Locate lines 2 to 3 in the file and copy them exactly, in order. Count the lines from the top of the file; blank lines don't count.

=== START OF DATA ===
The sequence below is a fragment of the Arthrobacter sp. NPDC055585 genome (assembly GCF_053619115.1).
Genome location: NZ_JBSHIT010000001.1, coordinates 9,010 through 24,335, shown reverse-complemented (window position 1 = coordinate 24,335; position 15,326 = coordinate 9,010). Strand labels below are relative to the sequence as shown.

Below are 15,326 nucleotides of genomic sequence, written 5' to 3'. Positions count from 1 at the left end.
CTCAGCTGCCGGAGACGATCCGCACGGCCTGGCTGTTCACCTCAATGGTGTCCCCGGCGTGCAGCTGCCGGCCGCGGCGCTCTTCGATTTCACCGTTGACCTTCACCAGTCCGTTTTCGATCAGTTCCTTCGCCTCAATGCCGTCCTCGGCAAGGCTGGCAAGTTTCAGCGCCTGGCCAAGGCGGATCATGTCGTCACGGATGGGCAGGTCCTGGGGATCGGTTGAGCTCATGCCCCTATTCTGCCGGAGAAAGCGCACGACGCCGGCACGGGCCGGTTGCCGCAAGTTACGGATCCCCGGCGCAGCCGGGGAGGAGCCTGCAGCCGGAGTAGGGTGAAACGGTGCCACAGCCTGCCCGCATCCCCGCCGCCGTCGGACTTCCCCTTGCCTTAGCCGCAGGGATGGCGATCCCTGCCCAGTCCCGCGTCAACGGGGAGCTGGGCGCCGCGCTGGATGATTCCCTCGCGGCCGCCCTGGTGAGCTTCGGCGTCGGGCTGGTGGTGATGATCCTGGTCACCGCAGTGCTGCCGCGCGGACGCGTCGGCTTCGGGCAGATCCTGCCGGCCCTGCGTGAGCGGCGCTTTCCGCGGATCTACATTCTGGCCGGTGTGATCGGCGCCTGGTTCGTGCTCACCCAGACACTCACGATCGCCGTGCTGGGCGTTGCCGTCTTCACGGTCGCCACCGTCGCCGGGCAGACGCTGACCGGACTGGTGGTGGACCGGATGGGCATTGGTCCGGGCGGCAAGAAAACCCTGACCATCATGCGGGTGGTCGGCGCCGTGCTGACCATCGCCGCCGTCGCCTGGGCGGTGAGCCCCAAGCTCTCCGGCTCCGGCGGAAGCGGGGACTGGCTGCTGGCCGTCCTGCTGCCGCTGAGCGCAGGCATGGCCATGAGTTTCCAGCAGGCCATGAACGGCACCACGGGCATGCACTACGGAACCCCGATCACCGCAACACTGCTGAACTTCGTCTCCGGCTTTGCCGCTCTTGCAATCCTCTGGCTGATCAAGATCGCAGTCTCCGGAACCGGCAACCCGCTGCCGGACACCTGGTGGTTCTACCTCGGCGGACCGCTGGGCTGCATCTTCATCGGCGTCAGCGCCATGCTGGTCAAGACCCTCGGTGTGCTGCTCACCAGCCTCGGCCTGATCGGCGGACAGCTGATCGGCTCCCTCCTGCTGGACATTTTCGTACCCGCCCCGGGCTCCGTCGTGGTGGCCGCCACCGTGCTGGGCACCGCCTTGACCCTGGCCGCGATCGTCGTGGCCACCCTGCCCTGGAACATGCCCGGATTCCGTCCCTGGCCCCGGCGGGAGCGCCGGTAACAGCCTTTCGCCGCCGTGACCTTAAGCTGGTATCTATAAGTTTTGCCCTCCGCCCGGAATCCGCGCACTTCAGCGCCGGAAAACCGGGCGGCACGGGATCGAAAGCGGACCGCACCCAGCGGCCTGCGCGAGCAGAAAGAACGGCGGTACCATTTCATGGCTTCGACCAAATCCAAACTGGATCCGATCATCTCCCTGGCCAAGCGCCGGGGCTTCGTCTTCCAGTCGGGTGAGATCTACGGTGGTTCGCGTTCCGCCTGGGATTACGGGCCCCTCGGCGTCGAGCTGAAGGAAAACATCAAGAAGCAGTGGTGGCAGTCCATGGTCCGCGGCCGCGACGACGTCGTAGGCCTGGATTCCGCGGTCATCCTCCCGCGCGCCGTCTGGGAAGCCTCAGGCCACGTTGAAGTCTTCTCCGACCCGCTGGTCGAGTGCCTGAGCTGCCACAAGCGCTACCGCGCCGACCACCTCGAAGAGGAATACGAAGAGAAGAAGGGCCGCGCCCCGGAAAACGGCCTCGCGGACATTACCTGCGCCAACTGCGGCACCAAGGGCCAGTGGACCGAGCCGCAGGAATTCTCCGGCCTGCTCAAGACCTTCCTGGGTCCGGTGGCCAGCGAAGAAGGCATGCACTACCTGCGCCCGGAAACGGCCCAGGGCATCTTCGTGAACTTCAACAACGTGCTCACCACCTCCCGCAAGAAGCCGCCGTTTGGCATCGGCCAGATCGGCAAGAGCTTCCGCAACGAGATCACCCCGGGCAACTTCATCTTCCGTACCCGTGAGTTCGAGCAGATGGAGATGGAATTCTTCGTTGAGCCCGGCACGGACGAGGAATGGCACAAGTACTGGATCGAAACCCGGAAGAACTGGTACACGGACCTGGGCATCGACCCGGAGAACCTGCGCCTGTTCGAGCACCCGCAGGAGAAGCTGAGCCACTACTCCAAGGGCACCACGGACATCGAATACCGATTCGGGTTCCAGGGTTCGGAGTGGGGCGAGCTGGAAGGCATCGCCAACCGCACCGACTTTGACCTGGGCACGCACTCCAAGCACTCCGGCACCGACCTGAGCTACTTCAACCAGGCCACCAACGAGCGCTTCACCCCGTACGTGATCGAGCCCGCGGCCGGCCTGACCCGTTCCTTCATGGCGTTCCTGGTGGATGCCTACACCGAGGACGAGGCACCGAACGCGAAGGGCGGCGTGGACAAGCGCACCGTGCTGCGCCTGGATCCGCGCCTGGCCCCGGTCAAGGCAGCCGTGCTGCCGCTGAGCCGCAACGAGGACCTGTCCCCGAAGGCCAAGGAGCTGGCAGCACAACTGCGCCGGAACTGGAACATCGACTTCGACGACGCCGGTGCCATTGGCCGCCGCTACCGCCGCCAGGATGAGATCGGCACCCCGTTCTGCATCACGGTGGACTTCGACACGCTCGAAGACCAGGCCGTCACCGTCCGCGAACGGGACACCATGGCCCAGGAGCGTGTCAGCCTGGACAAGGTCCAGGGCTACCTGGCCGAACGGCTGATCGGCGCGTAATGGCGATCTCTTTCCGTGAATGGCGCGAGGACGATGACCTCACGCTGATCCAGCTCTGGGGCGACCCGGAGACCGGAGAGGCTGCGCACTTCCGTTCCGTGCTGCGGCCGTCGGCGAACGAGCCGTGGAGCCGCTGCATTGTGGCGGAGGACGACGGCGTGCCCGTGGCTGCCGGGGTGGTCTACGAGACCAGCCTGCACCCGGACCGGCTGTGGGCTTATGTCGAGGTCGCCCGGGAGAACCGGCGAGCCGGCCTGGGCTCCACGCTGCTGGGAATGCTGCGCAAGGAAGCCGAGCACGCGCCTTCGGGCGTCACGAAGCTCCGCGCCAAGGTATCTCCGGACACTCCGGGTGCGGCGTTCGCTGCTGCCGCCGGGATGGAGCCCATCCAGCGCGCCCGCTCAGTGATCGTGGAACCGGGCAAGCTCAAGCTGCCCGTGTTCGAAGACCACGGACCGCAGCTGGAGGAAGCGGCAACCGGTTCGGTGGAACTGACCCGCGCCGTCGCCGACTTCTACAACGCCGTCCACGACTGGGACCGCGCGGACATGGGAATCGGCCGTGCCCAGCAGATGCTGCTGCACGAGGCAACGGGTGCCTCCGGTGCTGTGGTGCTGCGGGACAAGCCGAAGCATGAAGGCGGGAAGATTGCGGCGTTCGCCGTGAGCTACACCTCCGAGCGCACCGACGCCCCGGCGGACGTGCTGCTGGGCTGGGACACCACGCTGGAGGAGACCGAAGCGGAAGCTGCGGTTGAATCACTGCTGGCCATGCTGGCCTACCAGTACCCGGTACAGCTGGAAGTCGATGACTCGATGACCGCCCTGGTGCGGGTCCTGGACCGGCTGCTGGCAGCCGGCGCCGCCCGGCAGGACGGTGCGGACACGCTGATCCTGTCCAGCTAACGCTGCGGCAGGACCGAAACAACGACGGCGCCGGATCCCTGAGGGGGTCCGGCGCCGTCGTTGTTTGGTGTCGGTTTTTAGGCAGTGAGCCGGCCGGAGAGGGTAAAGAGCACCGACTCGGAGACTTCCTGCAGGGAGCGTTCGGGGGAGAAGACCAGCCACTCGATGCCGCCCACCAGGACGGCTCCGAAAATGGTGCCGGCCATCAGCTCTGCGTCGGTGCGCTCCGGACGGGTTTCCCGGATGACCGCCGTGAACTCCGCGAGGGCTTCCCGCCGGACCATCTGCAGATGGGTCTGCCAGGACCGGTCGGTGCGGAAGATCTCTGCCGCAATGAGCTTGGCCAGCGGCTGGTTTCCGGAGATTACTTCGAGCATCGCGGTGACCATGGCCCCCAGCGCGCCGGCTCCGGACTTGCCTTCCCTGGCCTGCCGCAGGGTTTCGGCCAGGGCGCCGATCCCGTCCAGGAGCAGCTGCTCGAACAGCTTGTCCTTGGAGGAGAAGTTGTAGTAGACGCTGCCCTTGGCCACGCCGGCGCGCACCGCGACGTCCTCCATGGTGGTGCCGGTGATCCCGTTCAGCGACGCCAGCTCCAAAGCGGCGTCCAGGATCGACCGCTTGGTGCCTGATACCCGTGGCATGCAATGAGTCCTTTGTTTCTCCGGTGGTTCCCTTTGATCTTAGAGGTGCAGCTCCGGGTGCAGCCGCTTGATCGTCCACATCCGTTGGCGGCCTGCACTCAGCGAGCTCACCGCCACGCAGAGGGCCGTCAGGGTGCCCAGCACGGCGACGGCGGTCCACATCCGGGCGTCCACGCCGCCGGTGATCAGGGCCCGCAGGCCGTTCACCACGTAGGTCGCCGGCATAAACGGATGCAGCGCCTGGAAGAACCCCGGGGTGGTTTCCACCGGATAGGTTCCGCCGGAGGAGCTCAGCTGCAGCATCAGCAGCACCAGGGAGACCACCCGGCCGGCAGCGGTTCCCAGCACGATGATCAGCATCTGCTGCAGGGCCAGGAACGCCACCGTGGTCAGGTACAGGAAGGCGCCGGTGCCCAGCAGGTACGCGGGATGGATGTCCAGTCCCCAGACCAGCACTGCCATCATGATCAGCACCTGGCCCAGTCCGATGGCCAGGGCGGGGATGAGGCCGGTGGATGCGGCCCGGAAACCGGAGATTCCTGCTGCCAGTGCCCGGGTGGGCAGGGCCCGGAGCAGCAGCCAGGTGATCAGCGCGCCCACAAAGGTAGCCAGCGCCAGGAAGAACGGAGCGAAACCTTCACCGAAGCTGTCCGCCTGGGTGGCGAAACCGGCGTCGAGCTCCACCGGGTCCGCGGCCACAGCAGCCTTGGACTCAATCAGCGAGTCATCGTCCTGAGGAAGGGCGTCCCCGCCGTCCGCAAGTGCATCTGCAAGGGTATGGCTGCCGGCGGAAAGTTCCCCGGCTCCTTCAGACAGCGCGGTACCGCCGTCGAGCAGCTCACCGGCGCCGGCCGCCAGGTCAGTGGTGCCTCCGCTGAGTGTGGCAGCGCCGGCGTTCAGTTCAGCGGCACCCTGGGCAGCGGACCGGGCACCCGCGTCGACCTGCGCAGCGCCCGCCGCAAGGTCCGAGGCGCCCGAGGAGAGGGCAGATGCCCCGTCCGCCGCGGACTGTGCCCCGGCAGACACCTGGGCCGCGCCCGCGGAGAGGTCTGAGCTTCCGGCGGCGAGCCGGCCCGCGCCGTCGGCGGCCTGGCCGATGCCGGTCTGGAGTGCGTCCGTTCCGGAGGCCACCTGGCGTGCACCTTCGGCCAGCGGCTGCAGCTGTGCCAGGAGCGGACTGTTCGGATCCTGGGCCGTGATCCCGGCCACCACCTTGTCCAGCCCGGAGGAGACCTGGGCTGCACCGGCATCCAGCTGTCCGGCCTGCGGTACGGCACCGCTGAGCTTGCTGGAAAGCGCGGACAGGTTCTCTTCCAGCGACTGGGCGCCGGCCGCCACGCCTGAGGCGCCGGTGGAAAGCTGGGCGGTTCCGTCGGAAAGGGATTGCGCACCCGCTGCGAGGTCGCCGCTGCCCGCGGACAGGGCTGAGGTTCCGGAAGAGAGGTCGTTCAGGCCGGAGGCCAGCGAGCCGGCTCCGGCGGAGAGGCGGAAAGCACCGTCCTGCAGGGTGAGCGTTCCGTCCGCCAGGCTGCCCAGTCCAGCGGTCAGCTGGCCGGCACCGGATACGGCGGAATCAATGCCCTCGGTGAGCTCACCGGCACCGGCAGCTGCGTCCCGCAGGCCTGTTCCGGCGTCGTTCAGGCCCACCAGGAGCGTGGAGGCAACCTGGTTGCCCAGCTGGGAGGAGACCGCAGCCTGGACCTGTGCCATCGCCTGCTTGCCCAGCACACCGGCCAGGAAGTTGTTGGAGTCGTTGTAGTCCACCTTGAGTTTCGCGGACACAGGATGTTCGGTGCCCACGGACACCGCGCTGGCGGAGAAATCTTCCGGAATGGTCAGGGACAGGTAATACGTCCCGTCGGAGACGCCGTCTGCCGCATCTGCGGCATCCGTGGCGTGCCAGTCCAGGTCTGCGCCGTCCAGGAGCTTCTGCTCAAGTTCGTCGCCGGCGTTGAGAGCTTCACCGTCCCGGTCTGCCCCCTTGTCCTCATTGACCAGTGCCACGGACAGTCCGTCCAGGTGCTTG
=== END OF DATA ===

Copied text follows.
Genome location: NZ_JBSHIT010000001.1, coordinates 9,010 through 24,335, shown reverse-complemented (window position 1 = coordinate 24,335; position 15,326 = coordinate 9,010). Strand labels below are relative to the sequence as shown.

Below are 15,326 nucleotides of genomic sequence, written 5' to 3'. Positions count from 1 at the left end.